"You stay away for 10 years and all the people at the studios have different jobs now and the people you knew are gone and people who have replaced them are in their 20s and 30s and never had seen 'Touched By An Angel,'" notes Williamson. She recalls one such executive. "Someone clearly had told him, 'You need to meet with Martha Williamson,' but hadn't told him why, and he sat down and said, 'So, how long have you been writing?' It was so funny, and then in another meeting a young woman looked at me and said, 'Well, let's just get the elephant off the table.' And I said, 'Great. What elephant is that?' And she said, 'Well, the religion thing.'

"At this point I was walking around Hollywood old and religious, apparently." She laughs. "But the truth in Hollywood is that nobody cares where a good script comes from if it's a good script. You could put a chimpanzee behind a computer and if it comes up with a good script, someone wants it."

Still, the experience "really did make me realize that it's so easy to stop your works and, if you're not careful, lose your identity. I was truly blessed because I have a wonderful husband and two kids who totally knew who I was — I was mom. And they had no interest whatsoever in what I had been before they were born. People get so frenzied, they think if they step away from show business for any amount of time, they're afraid they'll lose it. And what is 'it'? The affirmation? Their identity? Their power?

"I am a much better writer than I was 10 years ago. I write more deeply, I have a number of other shows moving to the front burner right now — it's amazing," she goes on. And, she says, "I also think I'm a better producer after 10 years of producing children. I'm much more patient. I remember people would call me up and say something like, 'Listen, I'm going to be late coming into the office because my kid needs a costume for a Halloween parade.' And I would say, 'Are you in the right business? We're trying to make a network television show here.' Then I found myself being the person who had to put a Halloween costume together for my own children — rummaging through my costume jewelry, hats and belts. And I came to realize, those were the people who had their priorities straight, not I."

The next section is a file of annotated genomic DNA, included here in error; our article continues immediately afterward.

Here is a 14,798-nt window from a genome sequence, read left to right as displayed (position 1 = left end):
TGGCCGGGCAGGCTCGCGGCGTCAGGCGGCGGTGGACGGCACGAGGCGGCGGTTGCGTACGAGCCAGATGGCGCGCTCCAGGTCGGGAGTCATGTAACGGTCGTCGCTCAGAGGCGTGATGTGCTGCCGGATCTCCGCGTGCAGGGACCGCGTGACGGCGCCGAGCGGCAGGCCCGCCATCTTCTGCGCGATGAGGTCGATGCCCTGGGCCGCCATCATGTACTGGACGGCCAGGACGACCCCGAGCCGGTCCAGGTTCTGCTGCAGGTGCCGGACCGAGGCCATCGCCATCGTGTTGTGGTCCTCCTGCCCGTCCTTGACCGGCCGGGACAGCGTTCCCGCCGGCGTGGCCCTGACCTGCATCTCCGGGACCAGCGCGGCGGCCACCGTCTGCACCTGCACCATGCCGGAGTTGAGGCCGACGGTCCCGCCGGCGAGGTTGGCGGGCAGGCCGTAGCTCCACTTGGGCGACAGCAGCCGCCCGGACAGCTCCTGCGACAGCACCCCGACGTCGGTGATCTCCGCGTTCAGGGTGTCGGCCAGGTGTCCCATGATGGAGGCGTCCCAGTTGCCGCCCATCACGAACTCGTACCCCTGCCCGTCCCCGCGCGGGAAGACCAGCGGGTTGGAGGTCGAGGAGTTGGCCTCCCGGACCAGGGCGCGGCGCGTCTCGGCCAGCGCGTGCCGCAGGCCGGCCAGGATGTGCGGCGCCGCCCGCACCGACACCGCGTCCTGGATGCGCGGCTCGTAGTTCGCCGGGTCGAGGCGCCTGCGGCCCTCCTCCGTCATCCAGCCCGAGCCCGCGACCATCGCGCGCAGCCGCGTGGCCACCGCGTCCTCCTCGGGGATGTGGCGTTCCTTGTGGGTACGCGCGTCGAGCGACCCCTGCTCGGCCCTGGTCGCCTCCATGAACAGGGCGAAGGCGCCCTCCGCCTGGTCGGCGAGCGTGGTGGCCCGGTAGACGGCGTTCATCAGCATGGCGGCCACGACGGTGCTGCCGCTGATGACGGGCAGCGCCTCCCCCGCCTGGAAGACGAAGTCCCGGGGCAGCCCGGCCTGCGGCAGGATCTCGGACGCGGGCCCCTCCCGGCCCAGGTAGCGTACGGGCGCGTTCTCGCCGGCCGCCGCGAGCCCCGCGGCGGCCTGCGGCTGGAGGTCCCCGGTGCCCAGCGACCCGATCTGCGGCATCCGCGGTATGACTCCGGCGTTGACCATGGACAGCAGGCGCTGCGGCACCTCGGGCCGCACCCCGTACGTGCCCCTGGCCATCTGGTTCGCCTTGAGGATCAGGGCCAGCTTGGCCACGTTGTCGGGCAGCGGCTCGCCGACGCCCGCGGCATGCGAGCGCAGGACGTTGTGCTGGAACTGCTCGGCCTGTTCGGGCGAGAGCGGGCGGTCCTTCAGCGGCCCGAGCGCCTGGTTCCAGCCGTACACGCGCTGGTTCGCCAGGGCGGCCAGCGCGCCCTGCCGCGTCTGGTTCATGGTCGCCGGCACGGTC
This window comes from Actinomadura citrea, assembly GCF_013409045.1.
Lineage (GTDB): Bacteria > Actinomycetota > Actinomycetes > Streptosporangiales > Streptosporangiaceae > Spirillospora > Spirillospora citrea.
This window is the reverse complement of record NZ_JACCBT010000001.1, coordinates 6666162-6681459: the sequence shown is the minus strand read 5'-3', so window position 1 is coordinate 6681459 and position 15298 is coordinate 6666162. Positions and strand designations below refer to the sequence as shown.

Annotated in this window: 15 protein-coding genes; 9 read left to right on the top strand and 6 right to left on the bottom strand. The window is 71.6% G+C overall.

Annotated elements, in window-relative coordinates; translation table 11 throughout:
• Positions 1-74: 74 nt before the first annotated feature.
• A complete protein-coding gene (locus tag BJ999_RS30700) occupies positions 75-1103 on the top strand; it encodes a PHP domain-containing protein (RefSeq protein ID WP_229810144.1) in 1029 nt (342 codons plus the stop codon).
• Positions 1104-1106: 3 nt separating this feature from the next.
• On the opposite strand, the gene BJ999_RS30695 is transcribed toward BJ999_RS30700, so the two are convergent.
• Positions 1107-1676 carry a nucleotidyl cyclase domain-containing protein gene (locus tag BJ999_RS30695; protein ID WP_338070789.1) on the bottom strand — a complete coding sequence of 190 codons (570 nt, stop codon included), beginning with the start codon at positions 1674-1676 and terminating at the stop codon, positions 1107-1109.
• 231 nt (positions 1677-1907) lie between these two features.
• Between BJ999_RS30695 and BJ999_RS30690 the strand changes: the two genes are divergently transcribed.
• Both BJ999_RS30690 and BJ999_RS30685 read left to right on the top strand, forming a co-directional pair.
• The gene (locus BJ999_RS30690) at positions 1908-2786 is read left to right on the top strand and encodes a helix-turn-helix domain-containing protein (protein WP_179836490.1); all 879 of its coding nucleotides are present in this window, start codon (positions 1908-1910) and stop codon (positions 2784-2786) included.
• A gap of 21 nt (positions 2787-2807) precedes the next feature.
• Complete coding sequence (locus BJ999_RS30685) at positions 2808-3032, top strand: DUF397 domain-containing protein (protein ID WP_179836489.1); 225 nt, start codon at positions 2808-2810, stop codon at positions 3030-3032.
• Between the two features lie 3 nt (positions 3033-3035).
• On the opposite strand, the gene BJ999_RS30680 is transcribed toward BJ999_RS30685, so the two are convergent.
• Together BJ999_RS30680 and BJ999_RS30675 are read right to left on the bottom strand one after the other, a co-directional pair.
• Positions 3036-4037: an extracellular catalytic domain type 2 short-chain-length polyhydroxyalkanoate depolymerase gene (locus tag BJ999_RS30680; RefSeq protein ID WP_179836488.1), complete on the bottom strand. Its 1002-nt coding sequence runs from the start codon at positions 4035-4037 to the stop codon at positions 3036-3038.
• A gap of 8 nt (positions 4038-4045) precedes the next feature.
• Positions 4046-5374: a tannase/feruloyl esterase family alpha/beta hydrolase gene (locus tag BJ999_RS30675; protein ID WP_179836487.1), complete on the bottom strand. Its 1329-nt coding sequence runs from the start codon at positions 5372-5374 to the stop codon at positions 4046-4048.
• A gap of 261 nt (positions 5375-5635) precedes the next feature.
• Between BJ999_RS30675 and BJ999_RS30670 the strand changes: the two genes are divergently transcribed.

Williamson and her husband walked their daughters to school every day — up till this year. This past summer, their lives were turned upside-down when he suffered a stroke.

"There is an incredibly miraculous story," she says. "I was shooting this show in Vancouver. The children were in camp in Texas, and John had gone to our family cabin in Colorado for some R&R and spiritual meditation. He just wanted to be alone with his Bible. And he was very much alone — on 280 acres on the Colorado hills. I happened to be on the phone with him when he said to me, 'I think I'm having one of those things. ' I said, 'What?' and he couldn't think of the word for stroke. I said, 'Can you go to the bathroom and get a couple of aspirin really fast?' and he said, 'Where is the bathroom?' That's when I knew we had a real problem. He was losing consciousness, I knew I could not hang up the phone."

She thought of a e-newsletter that had gone out to owners of local cabins in the same vicinity and pulled it up on her computer as she continued talking on the phone, pasted all the email addresses into a letter and "in the subject line, I wrote 'Emergency! John is having a stroke.' In five minutes, six people were there." She has no doubt that God was there in their time of crisis. She says with a laugh, "You can cancel a show about God, but you can't cancel God. He hasn't gone anywhere."

Her husband, she says, is "improving a great deal. I think all the time and effort we put into being a very close-knit family is being revealed to us now as our girls and I come together to help him. He has some issues, he's lost some of his sight. He is having trouble reading. I found my daughter sitting there reading aloud to her dad at the breakfast table yesterday morning. And he is modeling for them the family motto, which is never give up. He is not giving up."

It is clear once again that Martha Williamson is a great natural font of good stories and good humor — and it's good to have her back. "We're going to do whatever we can to sort of put a little light back into the world," she says. "We do it with television and that's what we're going to try to do again."